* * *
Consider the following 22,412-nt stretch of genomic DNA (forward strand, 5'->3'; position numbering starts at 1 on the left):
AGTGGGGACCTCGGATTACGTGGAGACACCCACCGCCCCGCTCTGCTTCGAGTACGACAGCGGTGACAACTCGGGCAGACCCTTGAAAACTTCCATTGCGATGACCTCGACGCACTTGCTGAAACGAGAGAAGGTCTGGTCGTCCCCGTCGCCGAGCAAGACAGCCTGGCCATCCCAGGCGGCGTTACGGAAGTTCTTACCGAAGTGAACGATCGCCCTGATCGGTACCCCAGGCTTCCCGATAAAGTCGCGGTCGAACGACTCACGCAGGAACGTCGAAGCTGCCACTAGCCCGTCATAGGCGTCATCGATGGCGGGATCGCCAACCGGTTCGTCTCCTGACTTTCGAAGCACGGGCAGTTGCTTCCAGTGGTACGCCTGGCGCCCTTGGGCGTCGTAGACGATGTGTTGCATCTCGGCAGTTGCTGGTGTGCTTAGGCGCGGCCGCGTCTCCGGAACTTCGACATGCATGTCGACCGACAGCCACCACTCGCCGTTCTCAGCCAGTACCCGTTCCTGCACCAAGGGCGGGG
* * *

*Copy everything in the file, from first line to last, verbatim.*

Consider the following 22,412-nt stretch of genomic DNA (forward strand, 5'->3'; position numbering starts at 1 on the left):
AGTGGGGACCTCGGATTACGTGGAGACACCCACCGCCCCGCTCTGCTTCGAGTACGACAGCGGTGACAACTCGGGCAGACCCTTGAAAACTTCCATTGCGATGACCTCGACGCACTTGCTGAAACGAGAGAAGGTCTGGTCGTCCCCGTCGCCGAGCAAGACAGCCTGGCCATCCCAGGCGGCGTTACGGAAGTTCTTACCGAAGTGAACGATCGCCCTGATCGGTACCCCAGGCTTCCCGATAAAGTCGCGGTCGAACGACTCACGCAGGAACGTCGAAGCTGCCACTAGCCCGTCATAGGCGTCATCGATGGCGGGATCGCCAACCGGTTCGTCTCCTGACTTTCGAAGCACGGGCAGTTGCTTCCAGTGGTACGCCTGGCGCCCTTGGGCGTCGTAGACGATGTGTTGCATCTCGGCAGTTGCTGGTGTGCTTAGGCGCGGCCGCGTCTCCGGAACTTCGACATGCATGTCGACCGACAGCCACCACTCGCCGTTCTCAGCCAGTACCCGTTCCTGCACCAAGGGCGGGG